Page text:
Open your hearts to fertility-challenged couples

In standard Israeli discourse, acceptance to a community is usually based on common ideological, religious and national issues.

Relatives look at a baby after his brit milah in Jerusalem September 24, 2012.  (photo credit: REUTERS)
Relatives look at a baby after his brit milah in Jerusalem September 24, 2012.
(photo credit: REUTERS)
A young couple applied to join a yishuv and build their lives there. The yishuv was beautiful, the right community, warm atmosphere, great values. When the committee chose not to accept them, they were bitterly disappointed.
In standard Israeli discourse, acceptance to a community is usually based on common ideological, religious and national issues. Communities usually will not accept applicants who do not meld with their character and identity. However, in this particular case, none of these issues was relevant. The couple was rejected due to an unspoken tension, prevalent but hidden behind closed doors; the tension surrounding fertility-challenged couples. 
In this regrettable true case, the couple was refused because they were childless. The answer given, without apology, was that the yishuv’s priority is to accept couples with children.
Imagine being married for five years while undergoing fertility treatment. The physiological difficulty of not being able to bring children into the world has now defined the couple as handicapped, two pariahs, unwelcome to join the community they chose. What could be crueler?
Acceptance of fertility-challenged couples by the community is not talked about. This exacts a high toll on many. According to Israeli and American statistics, one out of every eight couples is fertility-challenged and may be subject to exclusion.
The next story is about a woman who participated in “Gefen Mind-Body Fertility” therapy group, geared specifically for ultra-Orthodox women. Saraleh (pseudonym) burst out in a painful cry: “I will never in my life attend another brit mila [circumcision].” When asked to explain, she answered haltingly, “I wanted the ground to swallow me. Everyone stared at my husband and me with overwhelming pity. I come from a family of 10, and my husband is one of 12. We attend many britot, and every time we are asked to be a qvater [one who carries the baby]. They mean well. It is believed to help us to overcome our infertility. But it is so humiliating.”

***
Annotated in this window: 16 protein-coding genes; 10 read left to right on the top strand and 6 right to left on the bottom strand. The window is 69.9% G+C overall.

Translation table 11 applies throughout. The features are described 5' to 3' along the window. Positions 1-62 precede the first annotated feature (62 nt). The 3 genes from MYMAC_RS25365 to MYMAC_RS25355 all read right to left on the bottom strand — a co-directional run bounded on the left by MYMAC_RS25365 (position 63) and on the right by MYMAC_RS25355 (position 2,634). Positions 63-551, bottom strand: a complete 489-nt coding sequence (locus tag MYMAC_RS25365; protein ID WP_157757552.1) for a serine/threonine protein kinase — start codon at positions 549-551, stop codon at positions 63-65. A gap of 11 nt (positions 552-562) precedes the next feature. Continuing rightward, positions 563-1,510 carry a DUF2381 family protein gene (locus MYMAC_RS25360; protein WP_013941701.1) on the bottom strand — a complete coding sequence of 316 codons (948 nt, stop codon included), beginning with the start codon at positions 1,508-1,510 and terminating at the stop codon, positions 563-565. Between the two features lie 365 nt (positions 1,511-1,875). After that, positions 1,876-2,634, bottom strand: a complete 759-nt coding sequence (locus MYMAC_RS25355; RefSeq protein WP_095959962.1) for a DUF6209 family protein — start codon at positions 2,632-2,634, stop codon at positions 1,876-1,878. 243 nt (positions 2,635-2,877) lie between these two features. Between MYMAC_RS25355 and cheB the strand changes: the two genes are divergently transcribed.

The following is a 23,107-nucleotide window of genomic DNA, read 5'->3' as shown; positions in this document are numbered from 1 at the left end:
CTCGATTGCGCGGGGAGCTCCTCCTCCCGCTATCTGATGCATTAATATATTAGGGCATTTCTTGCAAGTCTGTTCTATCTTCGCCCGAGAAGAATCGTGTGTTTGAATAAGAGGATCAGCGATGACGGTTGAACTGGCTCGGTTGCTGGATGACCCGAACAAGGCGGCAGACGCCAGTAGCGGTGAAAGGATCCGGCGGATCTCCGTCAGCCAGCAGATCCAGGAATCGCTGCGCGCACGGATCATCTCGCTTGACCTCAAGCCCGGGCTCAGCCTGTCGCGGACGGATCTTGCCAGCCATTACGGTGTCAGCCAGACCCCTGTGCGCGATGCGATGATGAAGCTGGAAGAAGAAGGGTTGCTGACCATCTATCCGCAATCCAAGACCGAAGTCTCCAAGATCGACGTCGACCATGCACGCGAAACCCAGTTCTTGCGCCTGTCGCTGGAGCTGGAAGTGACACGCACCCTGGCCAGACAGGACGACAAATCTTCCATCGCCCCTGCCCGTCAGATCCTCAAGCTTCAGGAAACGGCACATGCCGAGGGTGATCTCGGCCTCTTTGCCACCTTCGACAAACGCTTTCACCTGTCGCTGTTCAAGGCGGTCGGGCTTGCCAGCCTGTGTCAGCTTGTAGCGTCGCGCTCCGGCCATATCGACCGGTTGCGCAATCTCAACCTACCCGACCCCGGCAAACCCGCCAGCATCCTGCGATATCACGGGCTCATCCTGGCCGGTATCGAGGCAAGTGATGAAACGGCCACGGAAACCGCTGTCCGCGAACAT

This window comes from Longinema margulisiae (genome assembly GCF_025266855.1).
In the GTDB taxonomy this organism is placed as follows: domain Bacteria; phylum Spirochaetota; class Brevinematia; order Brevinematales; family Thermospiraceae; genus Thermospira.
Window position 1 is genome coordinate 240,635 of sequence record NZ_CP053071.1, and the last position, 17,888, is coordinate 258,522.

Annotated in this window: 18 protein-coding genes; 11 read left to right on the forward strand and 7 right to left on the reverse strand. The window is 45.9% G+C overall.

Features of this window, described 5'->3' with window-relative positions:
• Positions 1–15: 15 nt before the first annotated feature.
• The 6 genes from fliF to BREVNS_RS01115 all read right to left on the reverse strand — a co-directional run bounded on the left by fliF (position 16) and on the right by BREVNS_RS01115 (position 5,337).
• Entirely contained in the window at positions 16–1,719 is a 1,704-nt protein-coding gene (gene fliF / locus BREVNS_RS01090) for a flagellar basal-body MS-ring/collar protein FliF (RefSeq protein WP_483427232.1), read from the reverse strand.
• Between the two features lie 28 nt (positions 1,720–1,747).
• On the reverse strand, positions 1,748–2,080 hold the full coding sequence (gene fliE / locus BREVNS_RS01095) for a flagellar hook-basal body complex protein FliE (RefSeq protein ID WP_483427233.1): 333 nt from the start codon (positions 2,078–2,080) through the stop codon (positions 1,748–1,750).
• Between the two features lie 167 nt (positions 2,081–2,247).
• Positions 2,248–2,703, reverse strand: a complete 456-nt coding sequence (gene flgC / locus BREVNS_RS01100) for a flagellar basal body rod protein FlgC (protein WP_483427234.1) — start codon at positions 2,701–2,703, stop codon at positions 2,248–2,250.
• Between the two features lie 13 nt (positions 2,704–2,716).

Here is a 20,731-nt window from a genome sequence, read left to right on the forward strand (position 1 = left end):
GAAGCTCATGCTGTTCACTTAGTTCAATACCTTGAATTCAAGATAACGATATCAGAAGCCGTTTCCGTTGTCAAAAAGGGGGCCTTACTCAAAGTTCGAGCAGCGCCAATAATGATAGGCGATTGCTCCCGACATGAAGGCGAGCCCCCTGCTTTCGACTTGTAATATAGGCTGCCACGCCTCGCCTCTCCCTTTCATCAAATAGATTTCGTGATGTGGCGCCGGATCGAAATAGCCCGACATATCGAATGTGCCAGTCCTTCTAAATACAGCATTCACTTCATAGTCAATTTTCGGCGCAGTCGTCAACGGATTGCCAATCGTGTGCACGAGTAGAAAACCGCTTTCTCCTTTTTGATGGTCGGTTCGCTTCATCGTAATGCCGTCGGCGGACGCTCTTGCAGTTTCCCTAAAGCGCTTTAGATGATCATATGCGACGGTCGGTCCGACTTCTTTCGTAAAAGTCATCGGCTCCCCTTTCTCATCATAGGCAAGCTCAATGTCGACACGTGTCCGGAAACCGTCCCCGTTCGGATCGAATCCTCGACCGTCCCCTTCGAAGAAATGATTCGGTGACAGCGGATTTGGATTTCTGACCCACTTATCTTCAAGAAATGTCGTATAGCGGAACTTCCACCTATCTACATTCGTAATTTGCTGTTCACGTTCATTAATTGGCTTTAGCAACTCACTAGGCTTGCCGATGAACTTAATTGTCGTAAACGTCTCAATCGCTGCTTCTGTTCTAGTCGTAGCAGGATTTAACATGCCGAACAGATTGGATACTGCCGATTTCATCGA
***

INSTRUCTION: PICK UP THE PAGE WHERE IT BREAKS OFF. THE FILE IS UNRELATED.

Then Chava, another member of the group, responded, “But if you are not a qvater, you won’t have a segula [good luck], and we need all the segulot to have children.”
Here Saraleh is faced with the dilemma: If she does not fulfill the role of qvater, she will feel guilty. And if she does, she will bear endless shame. Is there a solution?
These cases explain the need to raise awareness of the hardships of families struggling with infertility.
GEFEN MIND-BODY Fertility Organization and Midreshet Nishmat have partnered with Yesh Tikva’s 4th Annual Infertility Awareness Shabbat, aimed at raising awareness of and sensitivity toward infertility in our communities. On Shabbat morning, April 6, Rosh Hodesh Nisan, over 300 synagogues in the US and Israel will share a message or d’var Torah (Torah insight) that helps enhance communal awareness and understanding of those who have not yet been blessed with children, or who are struggling to grow their families.
Infertility is a topic rarely discussed publicly. Most couples struggling to conceive generally know almost nothing about fertility and treatments until being thrust unprepared into the world of reproductive endocrinology. After entering this world of endless doctors’ visits, self-injections and failed cycles, the sadness, cyclical disappointment and shame can drive individuals into secrecy.
Struggling to have a child, be it the first or any subsequent child, can create a constant feeling of loss and helplessness. Embarking on this road of fertility treatments is acknowledging that something may be wrong. Deciding to seek intervention is a brave step into an unfamiliar world, with no guarantee of success.
According to studies, patients with an infertility diagnosis suffer from depression and anxiety on levels equal to those with life-threatening illnesses, including cancer, heart disease and hypertension. The inability to conceive can create feelings of loss, similar to a lost pregnancy. But one of the biggest challenges that couples face when they struggle to conceive is loneliness. The feeling that you’re the only one going through it can be hard to bear.
As a Jew, there is an added stress to infertility. Many of the Jewish holidays and rituals revolve around children. For those trying to conceive, holiday time can be very difficult, even a source of tremendous pain, as a reminder of what they desperately want. Celebrating a brit or simchat bat (girl’s naming ceremony) is a joyous occasion. But for every baby born, there are those torn between happiness for the new parents and despair for their own inability to conceive.
Those who experience infertility often feel, at some point, like social outsiders, particularly in the family- and child-centered Jewish community. At best, they slip through the cracks; at worst, they endure many insensitive questions and comments from those who do not understand.
On this Shabbat, we call on rabbis and their communities to open a sincere discussion on how we can be inclusive of fertility-challenged couples. 
Karen Friedman is the founding director of The Gefen Mind-Body Fertility Organization, providing psychological and emotional support for fertility-challenged women at minimal cost.